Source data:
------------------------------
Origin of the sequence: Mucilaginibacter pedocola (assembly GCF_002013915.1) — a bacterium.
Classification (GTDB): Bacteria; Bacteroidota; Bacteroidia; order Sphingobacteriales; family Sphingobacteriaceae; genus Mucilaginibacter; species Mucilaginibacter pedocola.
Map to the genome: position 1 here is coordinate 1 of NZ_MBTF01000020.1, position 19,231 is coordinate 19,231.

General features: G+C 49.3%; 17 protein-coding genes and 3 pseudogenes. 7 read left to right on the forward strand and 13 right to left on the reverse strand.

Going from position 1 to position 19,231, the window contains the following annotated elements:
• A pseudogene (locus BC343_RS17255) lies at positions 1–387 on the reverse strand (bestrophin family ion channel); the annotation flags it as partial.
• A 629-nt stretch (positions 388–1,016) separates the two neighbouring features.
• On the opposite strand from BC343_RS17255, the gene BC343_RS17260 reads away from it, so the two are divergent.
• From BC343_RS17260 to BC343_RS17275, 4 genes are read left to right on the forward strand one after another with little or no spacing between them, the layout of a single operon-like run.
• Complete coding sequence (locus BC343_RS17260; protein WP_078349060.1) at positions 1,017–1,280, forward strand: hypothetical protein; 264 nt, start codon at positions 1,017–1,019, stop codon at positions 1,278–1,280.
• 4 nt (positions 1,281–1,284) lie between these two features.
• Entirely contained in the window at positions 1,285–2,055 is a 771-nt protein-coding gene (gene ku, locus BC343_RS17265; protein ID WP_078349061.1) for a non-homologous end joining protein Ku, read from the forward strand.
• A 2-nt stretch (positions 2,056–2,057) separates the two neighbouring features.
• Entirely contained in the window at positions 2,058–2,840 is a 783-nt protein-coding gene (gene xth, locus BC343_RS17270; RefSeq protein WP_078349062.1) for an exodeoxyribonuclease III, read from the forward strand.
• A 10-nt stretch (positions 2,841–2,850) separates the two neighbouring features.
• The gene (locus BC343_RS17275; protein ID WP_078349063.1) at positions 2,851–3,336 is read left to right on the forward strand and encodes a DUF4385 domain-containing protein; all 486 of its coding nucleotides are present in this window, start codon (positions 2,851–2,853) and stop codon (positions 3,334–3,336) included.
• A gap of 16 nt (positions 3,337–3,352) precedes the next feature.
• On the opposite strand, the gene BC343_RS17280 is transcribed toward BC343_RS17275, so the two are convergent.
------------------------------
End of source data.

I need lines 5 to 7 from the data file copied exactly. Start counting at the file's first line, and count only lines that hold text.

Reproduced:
Going from position 1 to position 19,231, the window contains the following annotated elements:
• A pseudogene (locus BC343_RS17255) lies at positions 1–387 on the reverse strand (bestrophin family ion channel); the annotation flags it as partial.
• A 629-nt stretch (positions 388–1,016) separates the two neighbouring features.